Introduction: Changing Theme of Neon Light - Starbucks
Today I bought a neon clock on ebay. It was local collection only, so I got it dirt cheap.. £5. I was unsure whether or not to get it at first. Why? Welllllll it was a playboy clock and well...that's a little feminine for me. I thought that since it was a neon clock there must be a way into the clock face in order to replace the bulb...and HOPEFULLY the face too! If you're planning on completing this ible then remember to do what I did and ask what colour the lamp is when lit (it was not shown lit up on ebay).
This ible will show you how to change the theme of most standard neon clocks. I chose to make a starbucks one, but you could make anything. Luckily the light in this one was a white light and not a pink or blue one..although it all depends on A) taste and B) the mood of your design..since pink would look great for an american diner feel, or the pink panther of course!
I like the fact that the white light on this clock follows the white stroke around the outside of the starbucks logo. It brings the logo to life.
- I know starbucks has a new logo, but I like this one best! Plus it matches my starbucks mugs.
Forgive me if I miss anything or break convention..this is my first ible. I am a design student so I know my way around photoshop, but for this ible it's all basic stuff. Secondly I cannot be held responsible for any explosions, fires or health hazards. You should be in the room if your clock is lit up and you've modified it, who knows what may happen!
For this project you will need:
A neon clock
An A3 printer, paper and card (depending on size of clock face, could be A4)
A craft knife and cutting matt
Double sided sticky tape
A screw driver
A small adjustable spanner
A ruler to measure your current clock face dimensions
Photoshop of equiv. graphics software
Tie wraps (perhaps, depending on the clock)
oh, And Attention to detail.
Let's get started.
Step 1: Dismantle Your Clock
Every clock will differ so I won't spend long here.
1. You will most likely have to unscrew the back. (as an Industrial Design student i can tell you that sometimes these are hidden under stickers etc. Remove the battery and obviously don't have it plugged in at this point.
2. Once you have unscrewed the face cover, you will need to take the adj. spanner and turn anticlockwise on the clock mech. nut to loosen it. Twist the mechanism at the back to apply opposite force. Then, when loose enough unscrew with your fingers and pull off, (or pop off with a metal ruler of scissors). The hands of some mechanisms unscrew, though most just pull off. Mine was VV tight and I bent the hands meaning that after assembly i had to take it apart and unbend them so that they did not clash half way around. Remember or photograph the order in which the hands are assembled.
3. Most neon clocks will have tie wraps holding the light tube in place. Snip these.
Step 2: Measure & Test Print
1. Remove the cardboard clock face, mine was stuck in with double sided tape.
2. Measure the size with a ruler
3. Go onto photoshop and create the logo or picture of your choice to the correct dimensions. (Image>mode>cmyk) is good practice for printing photos using 4 cartridge printers (cyan, magenta, yellow and black). RGB mode is only for onscreen digital images. Print borderless and do NOT rescale to fit page. I did a test print on A3 paper with the logo layer on photoshop at a reduced capacity to test the size and save me some ink. Then I printed the real one on A3 card, not paper, at high quality.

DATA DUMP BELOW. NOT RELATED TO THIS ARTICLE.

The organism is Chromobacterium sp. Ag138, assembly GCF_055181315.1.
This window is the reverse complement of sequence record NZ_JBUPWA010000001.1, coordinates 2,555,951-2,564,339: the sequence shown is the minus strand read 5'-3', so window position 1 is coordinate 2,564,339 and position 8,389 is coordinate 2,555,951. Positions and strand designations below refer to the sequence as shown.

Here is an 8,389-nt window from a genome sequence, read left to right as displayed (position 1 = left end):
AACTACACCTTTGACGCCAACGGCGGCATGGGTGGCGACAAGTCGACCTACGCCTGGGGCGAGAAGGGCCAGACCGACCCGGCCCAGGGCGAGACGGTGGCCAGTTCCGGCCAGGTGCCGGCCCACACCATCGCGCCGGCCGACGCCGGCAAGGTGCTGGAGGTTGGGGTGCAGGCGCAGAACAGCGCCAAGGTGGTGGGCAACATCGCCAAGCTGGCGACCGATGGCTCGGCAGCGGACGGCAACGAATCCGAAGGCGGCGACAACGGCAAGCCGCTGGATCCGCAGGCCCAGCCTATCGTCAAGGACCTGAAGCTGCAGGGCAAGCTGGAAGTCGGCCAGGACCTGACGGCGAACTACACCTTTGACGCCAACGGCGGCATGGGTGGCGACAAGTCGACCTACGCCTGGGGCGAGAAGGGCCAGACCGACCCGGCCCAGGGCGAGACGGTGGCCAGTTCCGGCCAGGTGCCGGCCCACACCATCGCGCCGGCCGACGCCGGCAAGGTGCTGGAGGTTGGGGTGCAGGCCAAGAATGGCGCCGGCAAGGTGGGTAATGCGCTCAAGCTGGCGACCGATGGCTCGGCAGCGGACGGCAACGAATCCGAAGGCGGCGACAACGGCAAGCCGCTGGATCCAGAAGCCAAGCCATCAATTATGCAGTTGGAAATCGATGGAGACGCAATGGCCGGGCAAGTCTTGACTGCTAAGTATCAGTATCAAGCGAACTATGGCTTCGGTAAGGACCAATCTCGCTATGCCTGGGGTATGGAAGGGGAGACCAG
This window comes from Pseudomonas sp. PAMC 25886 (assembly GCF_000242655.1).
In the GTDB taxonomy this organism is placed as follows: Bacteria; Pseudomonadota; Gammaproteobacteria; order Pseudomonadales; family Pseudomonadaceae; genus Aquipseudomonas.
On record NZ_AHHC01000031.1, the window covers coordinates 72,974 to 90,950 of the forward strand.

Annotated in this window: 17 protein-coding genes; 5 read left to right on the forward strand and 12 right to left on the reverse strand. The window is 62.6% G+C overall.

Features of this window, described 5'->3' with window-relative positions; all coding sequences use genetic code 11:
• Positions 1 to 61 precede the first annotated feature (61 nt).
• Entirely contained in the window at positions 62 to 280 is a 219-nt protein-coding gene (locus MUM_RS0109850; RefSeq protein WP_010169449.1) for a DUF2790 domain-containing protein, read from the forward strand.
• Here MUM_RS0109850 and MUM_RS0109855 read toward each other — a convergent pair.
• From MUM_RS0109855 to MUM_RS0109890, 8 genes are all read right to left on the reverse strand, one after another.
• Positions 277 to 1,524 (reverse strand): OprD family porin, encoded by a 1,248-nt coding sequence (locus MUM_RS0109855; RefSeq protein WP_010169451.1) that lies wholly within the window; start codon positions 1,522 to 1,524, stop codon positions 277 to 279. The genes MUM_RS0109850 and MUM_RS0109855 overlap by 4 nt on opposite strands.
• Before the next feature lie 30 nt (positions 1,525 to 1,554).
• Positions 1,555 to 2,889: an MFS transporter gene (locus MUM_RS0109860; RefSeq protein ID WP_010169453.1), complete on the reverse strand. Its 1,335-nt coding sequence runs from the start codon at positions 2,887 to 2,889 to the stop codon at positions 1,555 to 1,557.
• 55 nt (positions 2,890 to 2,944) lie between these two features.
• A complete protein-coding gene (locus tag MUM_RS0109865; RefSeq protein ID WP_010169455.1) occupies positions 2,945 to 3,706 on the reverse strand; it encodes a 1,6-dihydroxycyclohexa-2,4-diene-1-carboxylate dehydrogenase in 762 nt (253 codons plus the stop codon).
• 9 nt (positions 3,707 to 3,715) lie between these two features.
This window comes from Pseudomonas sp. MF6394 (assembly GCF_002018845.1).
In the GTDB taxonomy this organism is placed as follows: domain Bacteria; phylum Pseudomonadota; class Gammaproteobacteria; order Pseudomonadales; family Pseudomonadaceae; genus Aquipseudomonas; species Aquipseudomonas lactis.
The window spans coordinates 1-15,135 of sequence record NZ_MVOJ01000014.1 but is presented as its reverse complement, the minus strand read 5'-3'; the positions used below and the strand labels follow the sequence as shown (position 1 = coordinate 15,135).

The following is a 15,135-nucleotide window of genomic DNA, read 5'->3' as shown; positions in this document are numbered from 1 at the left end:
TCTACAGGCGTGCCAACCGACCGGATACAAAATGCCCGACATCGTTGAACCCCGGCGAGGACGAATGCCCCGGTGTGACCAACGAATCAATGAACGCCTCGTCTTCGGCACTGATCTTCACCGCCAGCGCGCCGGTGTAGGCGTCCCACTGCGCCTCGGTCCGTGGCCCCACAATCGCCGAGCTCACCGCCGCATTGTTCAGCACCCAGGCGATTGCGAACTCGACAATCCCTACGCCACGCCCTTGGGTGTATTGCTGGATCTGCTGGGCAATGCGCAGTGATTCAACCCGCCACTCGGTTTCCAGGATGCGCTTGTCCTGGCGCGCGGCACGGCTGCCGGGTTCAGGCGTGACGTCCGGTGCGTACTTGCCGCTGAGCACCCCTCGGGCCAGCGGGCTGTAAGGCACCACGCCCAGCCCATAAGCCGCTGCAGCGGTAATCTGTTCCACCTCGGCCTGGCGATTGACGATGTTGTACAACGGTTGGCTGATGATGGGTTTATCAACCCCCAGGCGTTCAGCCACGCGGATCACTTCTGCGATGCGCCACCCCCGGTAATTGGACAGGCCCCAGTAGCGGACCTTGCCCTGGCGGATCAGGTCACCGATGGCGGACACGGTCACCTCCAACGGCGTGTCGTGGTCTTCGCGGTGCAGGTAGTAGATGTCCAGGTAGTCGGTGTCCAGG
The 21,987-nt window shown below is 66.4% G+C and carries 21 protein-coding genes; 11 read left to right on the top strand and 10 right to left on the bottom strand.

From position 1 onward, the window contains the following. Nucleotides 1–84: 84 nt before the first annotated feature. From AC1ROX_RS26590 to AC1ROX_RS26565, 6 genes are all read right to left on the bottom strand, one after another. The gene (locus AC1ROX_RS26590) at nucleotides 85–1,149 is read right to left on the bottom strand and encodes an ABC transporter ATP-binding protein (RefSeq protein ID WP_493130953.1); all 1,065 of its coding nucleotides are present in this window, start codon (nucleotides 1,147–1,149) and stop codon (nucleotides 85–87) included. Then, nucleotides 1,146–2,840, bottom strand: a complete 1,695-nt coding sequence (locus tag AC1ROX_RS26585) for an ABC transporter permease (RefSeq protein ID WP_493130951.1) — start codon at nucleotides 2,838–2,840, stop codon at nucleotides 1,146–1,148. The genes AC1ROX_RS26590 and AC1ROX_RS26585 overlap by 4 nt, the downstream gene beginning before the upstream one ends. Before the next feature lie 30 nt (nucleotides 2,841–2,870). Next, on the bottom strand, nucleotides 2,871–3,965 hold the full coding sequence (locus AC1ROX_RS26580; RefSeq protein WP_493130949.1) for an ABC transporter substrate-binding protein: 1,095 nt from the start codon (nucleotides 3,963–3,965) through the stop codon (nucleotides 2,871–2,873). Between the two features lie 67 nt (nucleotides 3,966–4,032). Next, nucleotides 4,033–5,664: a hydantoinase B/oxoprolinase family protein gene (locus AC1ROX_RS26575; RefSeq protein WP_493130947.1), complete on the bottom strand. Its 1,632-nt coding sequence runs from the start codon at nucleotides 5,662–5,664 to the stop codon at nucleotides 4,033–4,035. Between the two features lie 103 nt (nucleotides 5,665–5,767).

Step 3: Cutaways
Cut any inserts etc for the tube light, use a craft knife and cutting board. This section will vary greatly depending on the clock but in most cases you will be able to use the old face as a template for your new one.
Step 4: Mounting Your New Clockface
Stick double sided tape over the old clockface. Overlap the tape over the edge, then turn over the face and scoring around it using a craft knife. This way you won't have any edges coming away. ew!
Mounting the new face on top, helps you use the old one as a fixed template for holes etc but also adds extra rigidity to your new card face.
Smoothen out the new face with your hand and make sure it's well stuck down.
Step 5: Making Mechanism Hole
Now you need to make the hole for the mechanism to fit through. Rather hilariously for the starbucks logo that means right through the mermaid's mouth! No rude jokes, we all know what this makes her look like...tee hee.
To make the hole, turn over the newly mounted clock face. now use the old hole to draw and slice your new one. Make a cross slice first, then cut out little pizza slices from inside. Very neatly. Then turn it back over and shove a pen through the hole and twist to neaten it up.
Then push through the clock mechanism from the other side.
Step 6: Make the Holes for Tiewraps
The tiewraps which hold the neon tube in place have to pass through two holes in the clock face. In an identical way to the previous step make more holes by turning over the face and using the current holes to draw and cut out new holes, then neaten again from the front face by using a pen/pencil.
Step 7: Reassemble
Just reassemble the clock. Use new tie wraps of course and check that your clock hands have not bent, give the clock a whirl from the back to check there is enough space between the heights of the hands. Check also that your face cover has not gained any new finger prints. Then hang it on the wall and admire your hard work.
Now I want a whole collection! costa, lavazza, illy! To start off with, I roughly mocked up some ideas so I could choose beforehand and not waste time if it looked disappointing. Maybe these will inspire others..see photos.